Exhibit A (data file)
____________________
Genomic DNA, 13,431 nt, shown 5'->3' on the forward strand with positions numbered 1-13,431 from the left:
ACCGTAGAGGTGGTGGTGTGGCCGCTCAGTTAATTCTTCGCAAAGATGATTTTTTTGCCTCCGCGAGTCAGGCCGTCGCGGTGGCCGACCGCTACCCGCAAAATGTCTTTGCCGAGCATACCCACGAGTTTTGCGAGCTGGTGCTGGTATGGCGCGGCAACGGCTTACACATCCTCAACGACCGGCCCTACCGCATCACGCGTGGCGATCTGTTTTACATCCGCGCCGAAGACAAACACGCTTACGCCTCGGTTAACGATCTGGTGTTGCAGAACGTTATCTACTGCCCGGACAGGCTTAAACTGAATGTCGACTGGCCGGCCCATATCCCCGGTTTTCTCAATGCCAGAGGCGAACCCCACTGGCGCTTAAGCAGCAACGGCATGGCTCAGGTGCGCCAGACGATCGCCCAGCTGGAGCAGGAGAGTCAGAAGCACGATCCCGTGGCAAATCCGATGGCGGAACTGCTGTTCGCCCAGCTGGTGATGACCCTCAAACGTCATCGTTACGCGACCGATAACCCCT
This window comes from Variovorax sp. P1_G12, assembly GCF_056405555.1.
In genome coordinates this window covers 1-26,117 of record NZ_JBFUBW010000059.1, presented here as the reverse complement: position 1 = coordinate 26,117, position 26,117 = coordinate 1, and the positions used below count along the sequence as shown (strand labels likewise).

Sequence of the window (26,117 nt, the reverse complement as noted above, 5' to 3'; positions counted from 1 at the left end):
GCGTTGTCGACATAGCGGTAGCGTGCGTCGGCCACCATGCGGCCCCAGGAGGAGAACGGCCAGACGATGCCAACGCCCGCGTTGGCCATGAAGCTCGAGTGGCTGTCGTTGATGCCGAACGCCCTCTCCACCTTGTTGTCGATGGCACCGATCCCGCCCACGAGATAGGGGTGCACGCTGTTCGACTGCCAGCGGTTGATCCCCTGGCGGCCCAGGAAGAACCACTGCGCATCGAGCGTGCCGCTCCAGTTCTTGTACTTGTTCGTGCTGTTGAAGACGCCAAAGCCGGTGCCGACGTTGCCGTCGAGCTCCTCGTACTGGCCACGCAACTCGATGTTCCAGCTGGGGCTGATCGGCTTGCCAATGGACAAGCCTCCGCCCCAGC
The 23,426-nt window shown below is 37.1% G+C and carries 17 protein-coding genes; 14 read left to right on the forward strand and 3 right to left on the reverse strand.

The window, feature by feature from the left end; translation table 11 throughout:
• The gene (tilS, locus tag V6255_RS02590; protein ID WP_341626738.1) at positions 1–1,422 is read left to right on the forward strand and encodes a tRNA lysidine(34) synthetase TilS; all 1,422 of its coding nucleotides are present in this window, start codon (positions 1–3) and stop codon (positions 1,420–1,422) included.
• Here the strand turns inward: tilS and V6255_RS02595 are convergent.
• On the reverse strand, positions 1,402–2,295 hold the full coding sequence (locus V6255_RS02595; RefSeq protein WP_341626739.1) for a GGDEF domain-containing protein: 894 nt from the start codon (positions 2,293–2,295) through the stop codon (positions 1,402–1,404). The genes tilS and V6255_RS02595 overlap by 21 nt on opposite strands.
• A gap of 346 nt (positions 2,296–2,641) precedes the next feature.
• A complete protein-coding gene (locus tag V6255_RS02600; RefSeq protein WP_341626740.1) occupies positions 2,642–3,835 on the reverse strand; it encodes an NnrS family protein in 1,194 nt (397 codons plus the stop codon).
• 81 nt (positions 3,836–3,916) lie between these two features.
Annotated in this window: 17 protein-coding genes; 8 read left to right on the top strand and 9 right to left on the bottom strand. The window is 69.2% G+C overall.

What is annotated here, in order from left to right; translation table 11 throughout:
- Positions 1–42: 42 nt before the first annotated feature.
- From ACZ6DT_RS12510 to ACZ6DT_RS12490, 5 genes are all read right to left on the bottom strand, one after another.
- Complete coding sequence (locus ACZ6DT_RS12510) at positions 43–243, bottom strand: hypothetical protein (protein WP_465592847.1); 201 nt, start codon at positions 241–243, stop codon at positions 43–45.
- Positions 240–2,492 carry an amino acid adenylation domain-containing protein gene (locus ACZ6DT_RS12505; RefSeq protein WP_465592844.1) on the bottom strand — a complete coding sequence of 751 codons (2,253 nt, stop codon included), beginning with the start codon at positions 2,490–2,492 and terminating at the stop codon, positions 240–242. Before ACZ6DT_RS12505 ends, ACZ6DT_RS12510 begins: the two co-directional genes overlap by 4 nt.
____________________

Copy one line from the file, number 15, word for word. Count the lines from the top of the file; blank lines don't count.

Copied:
Annotated in this window: 17 protein-coding genes; 8 read left to right on the top strand and 9 right to left on the bottom strand. The window is 69.2% G+C overall.